"Violent" Bryan Bresee has it all according to the coaches
|Tuesday, February 4, 2020, 8:02 AM- -|
Clemson’s 2020 defensive line class has been called “generational” by the recruiting experts, and it’s led by what many believe is a generational player in Bryan Bresee.
According to the 247 rankings, Bresee is the No. 1 player overall and the No. 1 defensive tackle, while defensive end Myles Murphy is No. 3 overall and the No. 1 strong-side defensive end. Defensive tackles Demonte Capehart (No. 24 overall, No. 2 defensive tackle) and Tre Williams (No. 87 overall, No. 8 defensive tackle) round out the class.
Defensive tackles coach Todd Bates told TigerNet that Bresee “has it all.”
“He's been phenomenal. I got to work with him for two days since he's been here,” Bates said. “He is better than advertised. He's as explosive of an athlete as I've ever had at the d-line position. Twitchy. And then strong, too. He has it all. I am looking forward to what he can bring to this defensive line.”
When the Tigers flew to New Orleans for the National Championship, the 2020 early enrollees were left behind so they could attend classes and get used to living on a college campus. That doesn’t mean Bresee left Bates alone.
“When we landed, he was (back home) asking me where was the practice film and things he can watch,” Bates said. “He was already trying to watch film. So he is sort of like a gym rat. That is what you love. You love guys that have a will and a desire to be great. and he has all of that. He has all of the intangibles. It's not just the talent. He has it all.”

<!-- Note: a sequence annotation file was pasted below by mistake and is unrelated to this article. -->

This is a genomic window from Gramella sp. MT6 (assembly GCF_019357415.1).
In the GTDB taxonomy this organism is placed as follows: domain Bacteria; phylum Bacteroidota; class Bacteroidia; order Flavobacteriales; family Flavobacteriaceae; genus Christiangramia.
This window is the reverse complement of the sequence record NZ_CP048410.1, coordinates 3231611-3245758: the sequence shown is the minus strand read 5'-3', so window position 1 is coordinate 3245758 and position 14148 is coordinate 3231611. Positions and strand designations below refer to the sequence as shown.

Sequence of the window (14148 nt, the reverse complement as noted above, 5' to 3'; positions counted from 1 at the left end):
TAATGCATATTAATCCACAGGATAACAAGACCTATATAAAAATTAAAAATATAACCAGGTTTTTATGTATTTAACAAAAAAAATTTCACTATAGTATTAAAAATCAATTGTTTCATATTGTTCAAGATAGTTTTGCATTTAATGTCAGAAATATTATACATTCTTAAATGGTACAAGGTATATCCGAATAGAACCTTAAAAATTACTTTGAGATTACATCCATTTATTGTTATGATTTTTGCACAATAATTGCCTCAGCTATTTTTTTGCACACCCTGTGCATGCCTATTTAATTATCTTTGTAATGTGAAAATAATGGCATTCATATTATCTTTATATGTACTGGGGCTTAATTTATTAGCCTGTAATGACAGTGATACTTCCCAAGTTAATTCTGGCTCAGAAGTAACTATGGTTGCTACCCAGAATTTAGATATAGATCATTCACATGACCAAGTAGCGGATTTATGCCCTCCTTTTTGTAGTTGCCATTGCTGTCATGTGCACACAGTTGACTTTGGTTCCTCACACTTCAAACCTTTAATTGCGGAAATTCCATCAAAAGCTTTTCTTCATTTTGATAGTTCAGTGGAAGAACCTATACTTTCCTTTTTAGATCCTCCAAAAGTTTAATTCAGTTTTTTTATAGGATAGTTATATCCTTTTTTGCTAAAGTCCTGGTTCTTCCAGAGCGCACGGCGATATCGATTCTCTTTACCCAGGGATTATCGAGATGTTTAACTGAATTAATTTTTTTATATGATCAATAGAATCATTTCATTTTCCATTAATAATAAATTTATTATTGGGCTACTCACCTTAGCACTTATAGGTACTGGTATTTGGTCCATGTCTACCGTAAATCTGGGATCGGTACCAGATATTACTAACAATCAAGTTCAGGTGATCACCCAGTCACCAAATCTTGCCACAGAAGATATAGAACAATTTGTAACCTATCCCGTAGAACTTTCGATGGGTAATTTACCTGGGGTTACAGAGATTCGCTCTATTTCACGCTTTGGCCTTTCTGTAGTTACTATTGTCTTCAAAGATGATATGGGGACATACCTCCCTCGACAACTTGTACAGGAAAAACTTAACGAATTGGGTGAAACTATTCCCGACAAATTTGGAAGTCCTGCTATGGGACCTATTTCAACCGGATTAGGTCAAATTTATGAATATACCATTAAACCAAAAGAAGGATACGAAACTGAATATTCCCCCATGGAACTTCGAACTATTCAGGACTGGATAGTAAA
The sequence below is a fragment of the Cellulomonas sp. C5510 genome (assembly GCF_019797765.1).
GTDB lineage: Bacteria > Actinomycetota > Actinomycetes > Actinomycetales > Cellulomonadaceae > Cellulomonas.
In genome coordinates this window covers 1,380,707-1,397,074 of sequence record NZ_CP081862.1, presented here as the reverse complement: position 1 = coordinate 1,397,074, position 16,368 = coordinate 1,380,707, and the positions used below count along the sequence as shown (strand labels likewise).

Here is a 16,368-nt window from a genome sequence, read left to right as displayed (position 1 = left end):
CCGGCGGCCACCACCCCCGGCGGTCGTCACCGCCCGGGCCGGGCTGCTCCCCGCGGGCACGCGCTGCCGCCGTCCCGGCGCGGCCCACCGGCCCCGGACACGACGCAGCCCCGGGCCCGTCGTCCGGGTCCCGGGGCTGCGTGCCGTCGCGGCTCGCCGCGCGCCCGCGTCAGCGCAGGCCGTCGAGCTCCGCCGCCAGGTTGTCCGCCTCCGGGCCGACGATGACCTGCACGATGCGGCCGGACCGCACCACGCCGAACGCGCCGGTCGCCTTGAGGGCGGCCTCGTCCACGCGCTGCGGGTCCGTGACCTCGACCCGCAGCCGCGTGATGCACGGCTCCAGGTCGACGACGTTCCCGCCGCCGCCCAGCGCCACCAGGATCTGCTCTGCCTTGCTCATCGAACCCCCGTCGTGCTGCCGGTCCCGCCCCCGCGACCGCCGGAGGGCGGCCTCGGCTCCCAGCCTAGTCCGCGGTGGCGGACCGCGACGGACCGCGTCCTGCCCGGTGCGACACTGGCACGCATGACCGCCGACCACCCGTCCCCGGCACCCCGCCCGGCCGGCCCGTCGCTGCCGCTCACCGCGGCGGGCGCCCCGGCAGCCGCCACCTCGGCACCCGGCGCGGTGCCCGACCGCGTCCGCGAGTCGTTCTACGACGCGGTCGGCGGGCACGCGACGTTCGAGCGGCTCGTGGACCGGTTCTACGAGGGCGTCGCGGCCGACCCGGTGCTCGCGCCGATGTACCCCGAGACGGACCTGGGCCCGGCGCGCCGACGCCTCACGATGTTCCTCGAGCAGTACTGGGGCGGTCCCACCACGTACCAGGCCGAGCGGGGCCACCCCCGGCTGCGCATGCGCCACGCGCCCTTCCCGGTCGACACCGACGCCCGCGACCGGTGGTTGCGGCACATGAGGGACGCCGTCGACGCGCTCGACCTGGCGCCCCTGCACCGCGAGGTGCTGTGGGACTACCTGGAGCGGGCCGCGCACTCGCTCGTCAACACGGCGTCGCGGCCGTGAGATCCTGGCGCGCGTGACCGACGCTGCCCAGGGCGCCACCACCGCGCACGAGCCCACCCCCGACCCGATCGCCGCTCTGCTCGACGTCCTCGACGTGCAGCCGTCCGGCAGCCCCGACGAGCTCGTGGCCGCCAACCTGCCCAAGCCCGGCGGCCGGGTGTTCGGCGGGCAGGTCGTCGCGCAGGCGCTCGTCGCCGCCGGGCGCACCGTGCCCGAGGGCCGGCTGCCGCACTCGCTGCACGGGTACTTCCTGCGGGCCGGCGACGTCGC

The numbers on Bresee are incredible – he was ranked by most as the top defensive player in the nation and among the top five players overall and was a two-time first-team USA Today All-American (2018 and 2019) who was also named the Gatorade Player of the Year in Maryland as a junior in 2018.
He concluded his high school career with 134 career tackles, including 80.5 for loss, with 35 sacks. Bresee had 47 tackles in 2019, but 30.5 of them were tackles for loss including 14 sacks, and he also added two forced fumbles, a fumble recovery and a pass breakup while leading his team to 13-2 record and state championship as a senior.
Those numbers and his showing at the recruiting combines earned Bresee the title of the nation’s top player, but he doesn’t act like one.
“In some cases you might have a number one guy who feels like he doesn't have to prove it. That is not Bryan,” Bates said. “Bryan is the first guy to get up in line and want to get up and go prove that he is the best. He wants to be the best and he wants to prove it every day. That's the thing - those guys that I have been around that are great, like a Christian Wilkins or a Dexter Lawrence, they are never trying to sit out of a drill. They are always out front and they always want to prove it. He falls in line with those guys.”
Head coach Dabo Swinney compared Bresee to Christian Wilkins.
“He has Christian Wilkins' athleticism. He is dynamic and kind of freaky athletic for a big guy like that,” Swinney said. “But he is stronger and more heavy-handed and maybe a little more violent at this stage coming out of high school than Christian was. And we all knew how Christian was and how he impacted us as a freshman. But he is freakishly athletic and you don't see many big people that can move like that. And he is lean. If you look it at him, you can't believe that he is a 300-pounder. He can flat out move.”